The Pico 4 is a Bytedance launched by TikTok’s parent company on September 27th globally. It is the first competitor to Meta’s 2-year-old Quest 2 VR headset (formerly Facebook). In the next few years, you can also take them as a positive sign of standalone VR headsets. Eventually, you can also see more hardware options.
To be known: Pico 4 wasn’t approachable in the US, but in Asian & European markets, it’s highly priced, related to the Quest 2. Whereas it overtakes it. The Pico 4 represents the Quest 2-like:
- Responsive controllers (that use AA batteries)
- Qualcomm Snapdragon XR2 processor
- library of games and apps
These three effectively support overlaps with the best titles the Quest 2 has.
It consists of a few upgrades. But it has a few drawbacks, too. Let’s look-up the best information in-detail as per certain headings.
Pico 4 Specs
Regarding the specification perspective, its components are at least as good as what Meta offers. You even have the option to gear with an additional 2GB of RAM (for 8GB total), a higher-resolution 2,160 x 2,160 pixels/eye display, and a color passthrough that can provide you with an efficient mixed-reality experience.
Furthermore, it supports the sport’s comfier design to fetch a premium look. Finally, it evenly distributes the weight when you wear it on your head; the rather front-heavy design includes Oculus Quest 2. As a result, though Pico 4 is 83g heavier than the Quest 2, it feels lighter and calmer to wear.
Price and Availability
The Pico 4 is valued at 429 euros for the 128GB model and 499 euros for the 256GB version. Unfortunately, it won’t be available in the US, but the starting price adapts to roughly $425, £375, or AU$ 640. In contrast, this undercuts the Meta Quest 2, which initiates from $400 (or 450 euros) for similar storage options.
The headset is accessible in 13 European countries, including Japan and Korea, at first. However, ByteDance doesn’t have any approaches to announcing the Pico 4 in the US for the future, rather picking the business-focused pro-level version with eye tracking arriving next year that might compete with the Meta Quest Pro.
The Pico 4 (left) is smaller in the front than the Quest 2 (right). Eventually, the battery moves to the larger back strap.
Display and Design
It has a slimmed-down Pico 4 headset design. Here, this can be used as a new type of pancake lens (which can also be utilized as Meta’s new Quest Pro). However, even this can shrink down the front of the headset.
The Pico 4 still gives you the best feel, like VR goggles, but it’s remarkably more comfortable to wear on your face. Unfortunately, about the Quest 2, the foam-covered headset eyepiece might fit over extra-wide glasses. Rather than that, you may fall in love with the fit of the Pico 4.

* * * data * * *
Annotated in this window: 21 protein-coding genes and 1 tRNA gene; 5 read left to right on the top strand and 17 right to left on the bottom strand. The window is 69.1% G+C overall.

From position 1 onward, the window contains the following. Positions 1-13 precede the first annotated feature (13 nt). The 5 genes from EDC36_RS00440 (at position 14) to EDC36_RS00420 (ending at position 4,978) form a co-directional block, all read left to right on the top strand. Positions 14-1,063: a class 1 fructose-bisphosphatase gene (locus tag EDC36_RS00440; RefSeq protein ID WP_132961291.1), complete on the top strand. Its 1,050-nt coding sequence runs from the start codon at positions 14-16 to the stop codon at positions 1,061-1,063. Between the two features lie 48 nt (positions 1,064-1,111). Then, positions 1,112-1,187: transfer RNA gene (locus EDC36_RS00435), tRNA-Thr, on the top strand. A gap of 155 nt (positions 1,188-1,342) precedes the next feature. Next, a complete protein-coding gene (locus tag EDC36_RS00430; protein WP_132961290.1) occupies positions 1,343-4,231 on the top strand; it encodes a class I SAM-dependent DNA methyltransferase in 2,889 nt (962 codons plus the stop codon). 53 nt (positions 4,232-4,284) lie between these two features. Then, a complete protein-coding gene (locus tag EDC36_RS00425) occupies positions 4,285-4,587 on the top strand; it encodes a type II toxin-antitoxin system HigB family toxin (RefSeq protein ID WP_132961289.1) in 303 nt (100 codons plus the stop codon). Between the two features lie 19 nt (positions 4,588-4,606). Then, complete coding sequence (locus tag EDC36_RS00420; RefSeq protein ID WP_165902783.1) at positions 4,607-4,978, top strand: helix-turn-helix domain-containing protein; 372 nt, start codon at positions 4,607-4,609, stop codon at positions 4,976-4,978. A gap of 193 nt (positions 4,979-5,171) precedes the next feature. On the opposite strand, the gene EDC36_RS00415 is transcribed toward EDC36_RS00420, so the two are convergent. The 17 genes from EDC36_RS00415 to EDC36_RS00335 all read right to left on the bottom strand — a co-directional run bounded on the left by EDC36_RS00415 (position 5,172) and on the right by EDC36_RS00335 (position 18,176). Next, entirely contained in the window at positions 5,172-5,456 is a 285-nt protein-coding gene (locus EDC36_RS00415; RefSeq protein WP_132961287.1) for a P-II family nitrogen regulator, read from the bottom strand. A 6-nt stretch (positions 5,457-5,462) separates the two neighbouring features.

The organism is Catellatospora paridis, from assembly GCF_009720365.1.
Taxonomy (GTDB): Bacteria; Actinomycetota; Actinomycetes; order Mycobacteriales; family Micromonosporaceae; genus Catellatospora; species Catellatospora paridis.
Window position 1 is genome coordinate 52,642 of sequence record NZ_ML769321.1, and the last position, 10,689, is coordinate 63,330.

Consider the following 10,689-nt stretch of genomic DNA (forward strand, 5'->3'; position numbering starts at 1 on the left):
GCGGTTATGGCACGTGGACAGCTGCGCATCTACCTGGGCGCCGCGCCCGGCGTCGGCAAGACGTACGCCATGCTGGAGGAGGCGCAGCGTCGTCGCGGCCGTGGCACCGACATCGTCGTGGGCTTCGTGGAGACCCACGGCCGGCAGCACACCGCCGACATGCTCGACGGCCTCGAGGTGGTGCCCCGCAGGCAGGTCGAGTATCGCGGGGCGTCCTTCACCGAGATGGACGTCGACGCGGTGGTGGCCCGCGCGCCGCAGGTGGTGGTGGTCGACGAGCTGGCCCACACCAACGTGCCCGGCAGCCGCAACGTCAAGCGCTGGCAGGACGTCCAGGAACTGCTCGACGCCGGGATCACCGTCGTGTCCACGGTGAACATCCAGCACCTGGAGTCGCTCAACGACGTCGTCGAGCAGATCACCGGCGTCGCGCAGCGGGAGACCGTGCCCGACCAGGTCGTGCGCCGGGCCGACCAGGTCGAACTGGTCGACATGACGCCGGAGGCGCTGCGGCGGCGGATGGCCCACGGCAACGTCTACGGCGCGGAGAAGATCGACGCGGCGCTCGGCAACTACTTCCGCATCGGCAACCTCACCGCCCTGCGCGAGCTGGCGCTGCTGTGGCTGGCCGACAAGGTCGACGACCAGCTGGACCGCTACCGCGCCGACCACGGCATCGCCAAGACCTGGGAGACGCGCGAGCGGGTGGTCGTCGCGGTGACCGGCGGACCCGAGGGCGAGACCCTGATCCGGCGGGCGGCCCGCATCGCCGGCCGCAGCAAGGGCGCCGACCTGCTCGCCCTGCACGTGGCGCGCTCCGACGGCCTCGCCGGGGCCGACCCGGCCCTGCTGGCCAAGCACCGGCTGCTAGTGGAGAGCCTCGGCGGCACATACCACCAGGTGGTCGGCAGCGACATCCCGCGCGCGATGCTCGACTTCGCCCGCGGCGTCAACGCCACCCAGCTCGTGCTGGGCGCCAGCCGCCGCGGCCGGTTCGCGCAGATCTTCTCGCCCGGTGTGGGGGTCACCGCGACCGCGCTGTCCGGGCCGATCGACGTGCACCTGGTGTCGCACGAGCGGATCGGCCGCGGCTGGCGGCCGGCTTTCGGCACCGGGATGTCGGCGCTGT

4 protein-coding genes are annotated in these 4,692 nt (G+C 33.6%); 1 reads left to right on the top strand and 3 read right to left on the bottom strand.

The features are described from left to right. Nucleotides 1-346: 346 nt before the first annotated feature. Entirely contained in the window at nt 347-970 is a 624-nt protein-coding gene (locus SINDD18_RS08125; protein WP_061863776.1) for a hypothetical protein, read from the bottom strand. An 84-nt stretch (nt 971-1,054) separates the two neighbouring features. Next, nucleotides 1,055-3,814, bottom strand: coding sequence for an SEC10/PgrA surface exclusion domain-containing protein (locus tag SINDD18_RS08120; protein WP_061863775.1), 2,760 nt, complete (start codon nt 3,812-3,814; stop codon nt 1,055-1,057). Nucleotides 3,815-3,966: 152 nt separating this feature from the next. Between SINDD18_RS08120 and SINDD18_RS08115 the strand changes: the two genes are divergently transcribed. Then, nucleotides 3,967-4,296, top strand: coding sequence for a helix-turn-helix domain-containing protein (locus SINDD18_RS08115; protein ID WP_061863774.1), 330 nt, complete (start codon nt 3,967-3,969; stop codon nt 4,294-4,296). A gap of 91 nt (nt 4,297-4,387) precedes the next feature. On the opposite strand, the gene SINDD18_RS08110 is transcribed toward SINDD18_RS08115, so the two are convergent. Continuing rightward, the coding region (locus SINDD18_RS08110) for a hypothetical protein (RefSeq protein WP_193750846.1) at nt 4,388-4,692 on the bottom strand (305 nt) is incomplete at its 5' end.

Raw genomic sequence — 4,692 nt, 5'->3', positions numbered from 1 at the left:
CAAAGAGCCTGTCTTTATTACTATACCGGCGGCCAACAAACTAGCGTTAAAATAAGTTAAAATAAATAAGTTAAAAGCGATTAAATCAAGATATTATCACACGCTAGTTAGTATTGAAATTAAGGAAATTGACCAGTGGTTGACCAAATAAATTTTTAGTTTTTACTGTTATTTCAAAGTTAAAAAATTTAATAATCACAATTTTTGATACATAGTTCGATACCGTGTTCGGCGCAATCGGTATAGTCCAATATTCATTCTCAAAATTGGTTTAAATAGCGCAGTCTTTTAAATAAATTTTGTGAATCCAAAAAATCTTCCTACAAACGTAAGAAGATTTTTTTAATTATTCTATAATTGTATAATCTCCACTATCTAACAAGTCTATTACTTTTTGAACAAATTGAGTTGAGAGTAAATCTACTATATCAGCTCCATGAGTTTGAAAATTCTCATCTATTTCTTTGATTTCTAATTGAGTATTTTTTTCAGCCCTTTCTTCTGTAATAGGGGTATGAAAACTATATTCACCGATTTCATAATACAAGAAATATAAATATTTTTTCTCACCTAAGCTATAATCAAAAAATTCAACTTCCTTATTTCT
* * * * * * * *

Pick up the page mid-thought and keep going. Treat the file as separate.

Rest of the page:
A battery on its back is the completely adjustable head strap which balances weight out more, allowing the headset to rest lightly on my head. Whereas the Quest 2- in comparison, is connected with the support of an elastic head strap which feels less comfy but more compact while using.
Additionally, you have one add-on head strap, with Meta’s Elite Strap, that is closer to the Pico design. Finally, whereas the headset slides can help you turn on and off effortlessly, with the front casting up a bit, you might feel deep into the VR much faster when compared to Quest 2.
On the other hand, the headset’s LCDs have a 2,160×2,160-pixel resolution per eye. But, in most apps, you might find it hard to notice much difference. The refresh rate can incline up 90Hz if you allow it in the settings, but it might not allow 120Hz like Quest 2. In addition, the field of view of this particular headset is wider than the recent model. Therefore, you can expect the best of all modes, from 105 degrees. As a result of this, the panoramas in games can give you the feel of a little less like you’re gazing, and you will love the look.
Here, the passthrough cameras display your surroundings on the headset with higher resolution and full color when compared. Eventually, Pico 4 has a similar draw-your-play-area boundary setup that can be utilized with the headset, and any big mixed reality applications remain.
Games on Pico 4
The Fruit Ninja game on the Pico app store has a passthrough-enabled mode. On the other hand, the VR features didn’t line up with the actual world, which is just layered on top.
The Pico 4 charges through the stable USB-C, and battery life is predictable to be around two to three hours. So, you can expect a good approach for your usage.
The Pico 4 controller (left) has the same button layout as Quest 2 (right), and full motion tracking works the same.
The given controllers consist of the same button layout, including
- Two raised buttons,
- Two flat buttons.
These are analog sticks and consists of two grip triggers. An elevated plastic ring above the controller allows tracking with the headset’s built-in cameras, but the position of the ring is quite different, arcing down as a replacement for up in a loop.
The controllers use two AA batteries, each with the best battery-life support. Vibrating haptics in the controllers occasionally feel punchy, as per the recent arrivals, but not as comprehensive or accurate as on the forthcoming Quest Pro and PlayStation VR 2.
We can play high-speed games, including Eleven Table Tennis and Space Pirate Trainer, smoothly to make an effortless gaming experience.
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When you wear the PICO 4, it takes only one simple click to deal with any ‘interference’ reference to the real world. You even have more MR apps to look forward to. For example, the PICO OS 5.0 Sports Centre participates in the proprietary CalSense physical fitness monitoring algorithm, which computes calorie consumption as you exercise in real-time.